The final 11 spots for next year's finals in Brazil are about to be filled with matches taking place across the globe from Amman to Wellington and Mexico City to Reykjavik with 22 teams facing their final chance of glory.
South American champions and former world champions Uruguay, semi-finalists in South Africa in 2010, will be out to stop Jordan reaching the finals for the first time.
Twice World Cup hosts Mexico are hoping for a return to form against Oceania zone winners New Zealand while Iceland, Ethiopia and Burkina Faso, runners-up to Nigeria in this year's African Nations Cup, are aiming for a first appearance on the big stage.
There will also be heartbreak, and joy, for one of the world's top players.
The pick of the four European playoffs is the tie between Cristiano Ronaldo's Portugal and Zlatan Ibrahimovic's Sweden with little to choose between the teams before they meet in Lisbon on Friday and Stockholm next Tuesday.
Blatter's comment that the playoffs ought to be scrapped because they are such a "hard way to lose" is not just based on the Swiss coming over all sentimental amid worries about the players' feelings being hurt if their teams are eliminated.
Blatter rarely says anything officially without it having a political meaning for someone, and the comments follow on from other recent remarks that Europe has too many teams in the finals at the expense of Asian and African countries.
That provoked a response from UEFA president Michel Platini, who suggested a 40-team World Cup with an extra eight teams from Asia and Africa might be the answer.
However, while the two soccer chiefs try to score political points off each other, the real scoring action will unfold on the pitch in 17 highly-charged matches.
A World Cup in Brazil without neighbouring Uruguay is almost unthinkable and, with Luis Suarez and Edinson Cavani leading the line, they should be too strong for Jordan, who reached these playoffs after beating Uzbekistan in an Asian Zone playoff.
Uruguay famously beat Brazil 2-1 in Rio de Janeiro to become world champions in 1950, a defeat echoing down the generations in a country that would like nothing better than to finally get revenge - even if it means having waited 64 years to do so.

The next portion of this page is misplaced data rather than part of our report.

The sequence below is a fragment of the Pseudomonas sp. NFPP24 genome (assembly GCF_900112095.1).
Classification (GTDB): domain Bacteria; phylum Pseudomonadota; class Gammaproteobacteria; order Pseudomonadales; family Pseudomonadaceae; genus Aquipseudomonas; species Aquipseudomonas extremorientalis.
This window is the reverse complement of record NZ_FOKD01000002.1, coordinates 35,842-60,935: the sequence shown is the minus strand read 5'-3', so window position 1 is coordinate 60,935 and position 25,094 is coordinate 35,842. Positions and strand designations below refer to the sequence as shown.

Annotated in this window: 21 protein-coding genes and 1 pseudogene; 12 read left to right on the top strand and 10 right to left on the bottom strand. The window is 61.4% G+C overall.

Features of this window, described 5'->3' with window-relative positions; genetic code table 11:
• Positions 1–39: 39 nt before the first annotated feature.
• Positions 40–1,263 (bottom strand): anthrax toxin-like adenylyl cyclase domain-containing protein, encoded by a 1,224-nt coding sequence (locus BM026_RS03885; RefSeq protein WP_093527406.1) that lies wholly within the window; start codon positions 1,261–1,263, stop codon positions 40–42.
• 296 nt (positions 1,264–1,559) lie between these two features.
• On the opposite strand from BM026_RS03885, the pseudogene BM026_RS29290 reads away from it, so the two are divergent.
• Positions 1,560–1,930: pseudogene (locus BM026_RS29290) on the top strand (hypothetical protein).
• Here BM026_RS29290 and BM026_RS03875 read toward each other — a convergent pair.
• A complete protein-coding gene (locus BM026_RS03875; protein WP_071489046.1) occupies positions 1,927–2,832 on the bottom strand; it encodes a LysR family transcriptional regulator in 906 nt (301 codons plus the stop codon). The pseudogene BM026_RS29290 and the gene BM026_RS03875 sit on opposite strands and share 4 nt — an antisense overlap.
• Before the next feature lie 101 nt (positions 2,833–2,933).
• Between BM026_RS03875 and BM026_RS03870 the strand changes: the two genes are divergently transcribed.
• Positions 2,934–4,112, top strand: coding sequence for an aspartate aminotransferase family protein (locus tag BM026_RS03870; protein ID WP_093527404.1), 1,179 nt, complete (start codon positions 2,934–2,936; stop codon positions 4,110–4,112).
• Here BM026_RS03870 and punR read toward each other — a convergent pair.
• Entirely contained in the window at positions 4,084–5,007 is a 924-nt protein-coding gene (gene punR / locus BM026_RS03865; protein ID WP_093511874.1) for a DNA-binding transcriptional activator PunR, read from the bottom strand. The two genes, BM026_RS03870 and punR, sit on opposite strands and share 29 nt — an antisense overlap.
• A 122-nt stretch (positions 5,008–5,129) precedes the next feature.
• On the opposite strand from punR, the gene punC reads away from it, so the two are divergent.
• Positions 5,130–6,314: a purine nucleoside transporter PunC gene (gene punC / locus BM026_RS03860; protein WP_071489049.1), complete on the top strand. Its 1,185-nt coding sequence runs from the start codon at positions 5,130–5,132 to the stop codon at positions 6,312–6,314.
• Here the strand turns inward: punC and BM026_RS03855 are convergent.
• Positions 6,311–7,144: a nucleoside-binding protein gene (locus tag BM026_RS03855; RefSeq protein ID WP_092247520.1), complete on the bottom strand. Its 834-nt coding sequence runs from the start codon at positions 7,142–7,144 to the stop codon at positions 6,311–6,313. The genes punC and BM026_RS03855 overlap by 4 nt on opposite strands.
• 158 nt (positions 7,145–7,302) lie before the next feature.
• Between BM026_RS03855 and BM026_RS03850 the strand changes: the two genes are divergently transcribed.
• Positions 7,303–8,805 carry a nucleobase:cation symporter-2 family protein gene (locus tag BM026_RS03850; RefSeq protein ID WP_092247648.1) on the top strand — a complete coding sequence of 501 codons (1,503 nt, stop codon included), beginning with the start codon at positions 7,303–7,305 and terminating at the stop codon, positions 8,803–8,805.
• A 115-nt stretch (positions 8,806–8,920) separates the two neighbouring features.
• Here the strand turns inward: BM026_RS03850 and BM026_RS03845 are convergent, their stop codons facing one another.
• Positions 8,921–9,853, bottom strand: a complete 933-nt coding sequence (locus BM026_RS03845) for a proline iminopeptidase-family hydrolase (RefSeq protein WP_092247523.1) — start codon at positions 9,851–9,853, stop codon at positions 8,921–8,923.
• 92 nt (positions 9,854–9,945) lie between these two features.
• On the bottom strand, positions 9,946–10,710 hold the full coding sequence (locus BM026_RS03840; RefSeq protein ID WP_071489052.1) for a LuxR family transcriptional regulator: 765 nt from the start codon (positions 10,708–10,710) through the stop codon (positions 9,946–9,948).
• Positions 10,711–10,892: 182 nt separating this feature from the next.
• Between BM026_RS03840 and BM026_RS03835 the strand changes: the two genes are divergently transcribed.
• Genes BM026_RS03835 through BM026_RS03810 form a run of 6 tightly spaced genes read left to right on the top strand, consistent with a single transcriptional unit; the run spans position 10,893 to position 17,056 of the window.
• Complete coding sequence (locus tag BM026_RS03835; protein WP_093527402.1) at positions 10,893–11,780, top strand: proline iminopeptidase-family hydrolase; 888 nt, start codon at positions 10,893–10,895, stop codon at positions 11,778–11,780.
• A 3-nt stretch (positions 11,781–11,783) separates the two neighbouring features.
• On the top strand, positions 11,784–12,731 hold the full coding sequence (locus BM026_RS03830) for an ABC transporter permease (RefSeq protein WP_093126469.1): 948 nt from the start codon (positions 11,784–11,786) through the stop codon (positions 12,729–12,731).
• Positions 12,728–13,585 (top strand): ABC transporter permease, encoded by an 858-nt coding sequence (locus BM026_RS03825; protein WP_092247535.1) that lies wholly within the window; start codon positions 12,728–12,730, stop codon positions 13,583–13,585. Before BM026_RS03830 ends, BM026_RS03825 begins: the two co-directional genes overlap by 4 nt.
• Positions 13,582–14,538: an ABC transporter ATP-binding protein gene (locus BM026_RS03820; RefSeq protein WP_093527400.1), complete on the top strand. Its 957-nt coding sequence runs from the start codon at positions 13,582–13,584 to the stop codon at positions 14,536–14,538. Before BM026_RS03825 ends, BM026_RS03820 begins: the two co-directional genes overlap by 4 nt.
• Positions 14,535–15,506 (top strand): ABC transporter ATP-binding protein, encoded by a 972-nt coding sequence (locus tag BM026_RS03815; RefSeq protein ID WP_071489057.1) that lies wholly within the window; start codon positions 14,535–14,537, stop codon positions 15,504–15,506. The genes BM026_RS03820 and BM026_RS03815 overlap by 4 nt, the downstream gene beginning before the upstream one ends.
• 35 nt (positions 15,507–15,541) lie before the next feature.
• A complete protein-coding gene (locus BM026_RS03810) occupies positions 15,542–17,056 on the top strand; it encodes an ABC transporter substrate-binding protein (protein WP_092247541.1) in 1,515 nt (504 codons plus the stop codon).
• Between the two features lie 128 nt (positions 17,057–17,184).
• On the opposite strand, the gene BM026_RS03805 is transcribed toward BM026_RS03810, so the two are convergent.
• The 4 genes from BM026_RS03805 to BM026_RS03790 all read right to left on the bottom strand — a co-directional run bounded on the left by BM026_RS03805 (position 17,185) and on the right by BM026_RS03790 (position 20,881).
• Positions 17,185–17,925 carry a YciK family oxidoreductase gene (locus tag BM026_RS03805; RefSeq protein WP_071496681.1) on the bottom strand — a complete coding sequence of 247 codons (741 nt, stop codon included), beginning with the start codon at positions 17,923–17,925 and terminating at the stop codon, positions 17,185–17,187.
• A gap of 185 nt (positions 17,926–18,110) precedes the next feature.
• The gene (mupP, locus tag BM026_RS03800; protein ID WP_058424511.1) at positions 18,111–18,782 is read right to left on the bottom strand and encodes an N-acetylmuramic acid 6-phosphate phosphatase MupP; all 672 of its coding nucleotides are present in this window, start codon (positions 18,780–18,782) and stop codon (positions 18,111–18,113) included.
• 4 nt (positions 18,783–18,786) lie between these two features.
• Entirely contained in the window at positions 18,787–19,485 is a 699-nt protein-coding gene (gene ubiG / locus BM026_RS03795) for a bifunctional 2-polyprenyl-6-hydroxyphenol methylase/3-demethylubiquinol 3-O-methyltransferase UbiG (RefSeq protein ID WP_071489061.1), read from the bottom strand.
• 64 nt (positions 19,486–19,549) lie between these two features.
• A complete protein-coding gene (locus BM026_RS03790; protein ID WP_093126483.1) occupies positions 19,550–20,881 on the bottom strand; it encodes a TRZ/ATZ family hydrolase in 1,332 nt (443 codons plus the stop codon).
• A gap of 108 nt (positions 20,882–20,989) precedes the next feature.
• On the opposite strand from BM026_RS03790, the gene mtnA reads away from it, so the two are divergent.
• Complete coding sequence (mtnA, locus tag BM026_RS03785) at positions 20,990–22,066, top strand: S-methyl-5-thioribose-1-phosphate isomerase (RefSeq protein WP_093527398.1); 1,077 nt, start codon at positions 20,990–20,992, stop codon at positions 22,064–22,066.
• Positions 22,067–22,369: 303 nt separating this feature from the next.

While Uruguay are seeking a place at their 12th World Cup to deprive Jordan of making their debut, Iceland, Ethiopia and Burkina Faso are also dreaming, with various levels of reality, of a first appearance at the finals.
Iceland, with a population of 320,000, would be the smallest nation ever to qualify for the World Cup if they beat Croatia and, with experienced Swede Lars Lagerback as coach and a bright crop of talented youngsters, they could prevail.
Lagerback, who has coached Nigeria and Sweden in World Cup finals, will also no doubt be interested in how his native land are doing against Portugal, while the other European ties pit Ukraine against France and Greece against Romania.
France, 1998 world champions and runners-up in 2006, were helped through the playoffs four years ago by Thierry Henry's infamous handball in the build-up to their winner over Ireland and might need all the help they can get to see off Ukraine.
The French, who finished second behind world champions Spain in their group this time, will not find it easy against Ukraine who had a chance of winning their section until the final stages before finishing second to England.
The two other possible debutants are from Africa - Burkina Faso and Ethiopia.
Burkina Faso go to Algeria with a 3-2 advantage from last month's first leg but Ethiopia, who scored first against Nigeria before losing 2-1 at home, would appear to only have an outside chance against Stephen Keshi's well-organised African champions.
Ghana seem headed for a third successive World Cup finals as they take a 6-1 first-leg lead against Egypt to Cairo, while Ivory Coast will seek to protect a 3-1 lead in Senegal.
Cameroon will hope home advantage counts after a 0-0 draw in their first leg in Tunisia so they are among the 32 nations in the draw for the finals in Salvador da Bahia, Brazil on Dec. 6.